Dring v Cape Intermediate Holdings Ltd [2020] EWHC 1873 (QB)

This post was written by Christopher Fleming.

This decision arises from the Asbestos Victims Support Groups Forum UK’s application under CPR 5.4C to access documents that had been produced by Cape in a previous set of proceedings to which the Forum had not been a party.

The application came before the Supreme Court in 2019 (see James Beeton’s blog post on the Supreme Court’s decision here, as well as his post on the Master’s decision at first instance here ).

Delivering the judgment of the Supreme Court, Lady Hale upheld the Court of Appeal’s decision that the Court should provide the Forum with copies of the parties’ statements of case and that Cape should provide copies of witness statements, expert reports and written submissions. However, she ordered that the matter be sent back to  a High Court judge, preferably Picken J (the trial judge in the previous proceedings) to determine whether the Court should require Cape to provide copies of all the other documents placed before the Judge and referred to in the course of the trial. This represented some 5,000 pages of documents contained in around 17 lever arch files.

The Forum duly applied to Picken J under CPR 5.4C. Picken J set out what he considered to be the correct application of the Supreme Court’s decision:

  1. The Supreme Court’s decision should be regarded as having restated the open justice principle in a way which no longer makes it necessary to apply the ‘legitimate interest’ approach [¶61]. Put differently, whether an applicant has a legitimate interest in inspecting the document is no longer a significant factor in the court’s determination of such applications.
  2. A third party making such an application should not merely show that access to documents would be in accordance with the open justice principle but also that such access would advance the open justice principle [¶78].
  3. This is not a ‘prior hurdle’ to such an application, but rather a ‘sliding scale’. Where a particular case appears on that ‘sliding scale’ will depend on a range of factors, including whether access to the documents will advance the open justice principle and, if so, consistent with the concept of a ‘sliding scale’, to what extent. The Court should engage in the balancing exercise and, in so doing, accord appropriate weight to the various different factors. The fact that a third party is seeking documents for collateral purposes which have only a limited connection with advancing the open justice principle will be a factor which will weigh less heavily in the appropriate balancing exercise than if the position were otherwise and the documents sought would more significantly advance the open justice principle [¶81].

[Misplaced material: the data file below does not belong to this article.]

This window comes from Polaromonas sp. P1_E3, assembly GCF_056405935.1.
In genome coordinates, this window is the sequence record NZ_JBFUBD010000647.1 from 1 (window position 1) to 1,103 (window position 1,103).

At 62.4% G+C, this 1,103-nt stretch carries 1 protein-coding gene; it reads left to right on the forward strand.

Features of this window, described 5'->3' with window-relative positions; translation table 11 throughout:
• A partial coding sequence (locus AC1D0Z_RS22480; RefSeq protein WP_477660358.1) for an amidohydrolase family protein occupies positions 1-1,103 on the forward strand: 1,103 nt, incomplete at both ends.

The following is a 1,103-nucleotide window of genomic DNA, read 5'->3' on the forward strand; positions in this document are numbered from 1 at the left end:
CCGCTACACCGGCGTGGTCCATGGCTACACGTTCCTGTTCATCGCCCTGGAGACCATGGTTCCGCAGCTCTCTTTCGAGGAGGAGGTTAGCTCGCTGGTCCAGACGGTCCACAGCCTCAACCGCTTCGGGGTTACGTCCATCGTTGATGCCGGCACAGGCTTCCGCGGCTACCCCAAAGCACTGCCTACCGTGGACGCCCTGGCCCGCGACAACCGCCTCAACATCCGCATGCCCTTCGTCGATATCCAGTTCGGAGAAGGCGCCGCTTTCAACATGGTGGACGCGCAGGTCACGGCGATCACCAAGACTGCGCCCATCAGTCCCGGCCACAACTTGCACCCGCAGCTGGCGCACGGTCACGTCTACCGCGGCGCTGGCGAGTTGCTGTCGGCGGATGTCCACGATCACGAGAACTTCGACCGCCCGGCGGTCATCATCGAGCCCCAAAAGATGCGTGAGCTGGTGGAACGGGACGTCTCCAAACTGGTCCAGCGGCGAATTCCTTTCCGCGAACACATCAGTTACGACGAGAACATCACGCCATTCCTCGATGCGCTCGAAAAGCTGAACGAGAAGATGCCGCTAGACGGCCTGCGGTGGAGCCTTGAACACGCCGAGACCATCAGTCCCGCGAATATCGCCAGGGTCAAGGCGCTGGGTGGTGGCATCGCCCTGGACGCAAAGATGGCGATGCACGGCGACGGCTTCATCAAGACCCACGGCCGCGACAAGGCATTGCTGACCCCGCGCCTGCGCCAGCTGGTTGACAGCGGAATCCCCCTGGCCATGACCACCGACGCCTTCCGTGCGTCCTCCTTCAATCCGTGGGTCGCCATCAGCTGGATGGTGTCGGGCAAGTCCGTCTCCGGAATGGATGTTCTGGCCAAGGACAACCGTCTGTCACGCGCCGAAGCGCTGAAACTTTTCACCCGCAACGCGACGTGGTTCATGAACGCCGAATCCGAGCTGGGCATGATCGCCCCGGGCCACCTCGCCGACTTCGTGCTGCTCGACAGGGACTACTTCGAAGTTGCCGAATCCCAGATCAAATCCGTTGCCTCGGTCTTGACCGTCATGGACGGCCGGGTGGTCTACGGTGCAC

He went on to refuse the Forum’s application for the following reasons:

  1. The documents sought were clearly not required by the Forum in order to understand what the issues in the underlying proceedings were and what the evidence concerning those issues constituted [¶98].
  2. No evidence was adduced to show how such documents would advance the open justice principle. The focus of the evidence was rather on seeking to establish a ‘legitimate interest’, which, as already noted, was no longer the relevant question [¶99].
  3. As per the approach explained by Lady Hale, it is incumbent upon an applicant to justify its application by reference to the open justice principle. He found that the Forum had not done so adequately [¶100].
  4. Tellingly, the Forum already had documents, in the form of experts’ reports and the written opening and closing submissions, which enable it to understand the issues and the evidence adduced in support of the parties’ cases. [¶101].
  5. The real motivation behind the application was a concern on the part of the Forum that it would be more useful from an evidential perspective were the documents to be available for use in other litigation. In that sense, the Forum was effectively making a third-party disclosure application in relation to other proceedings, but seeking to do so without regard to the constraints to which a genuine disclosure application would be subject [¶115]. The CPR have clear provisions for the obtaining of documents.
  6. It was the Forum’s avowed intention that the documents should be used in other proceedings. Regard should be had to the fact that Cape would have no ability in such proceedings to put forward any explanation as to particular documents [¶118]
  7. Had the Forum sought production of the relevant documents at trial on the same basis, Picken J was clear that the Court would have declined to order production [¶120].

While obviously interesting from a legal standpoint, particularly to keen observers of the principle of open justice, this decision is of practical significance to those seeking to pursue asbestos-related claims involving the Cape group of companies. The effect Picken J’s decision is that no further documents shall be provided by Cape to the Forum beyond those which fell within the scope of the Order made by the Court of Appeal in 2018.

Read the decision in full here.


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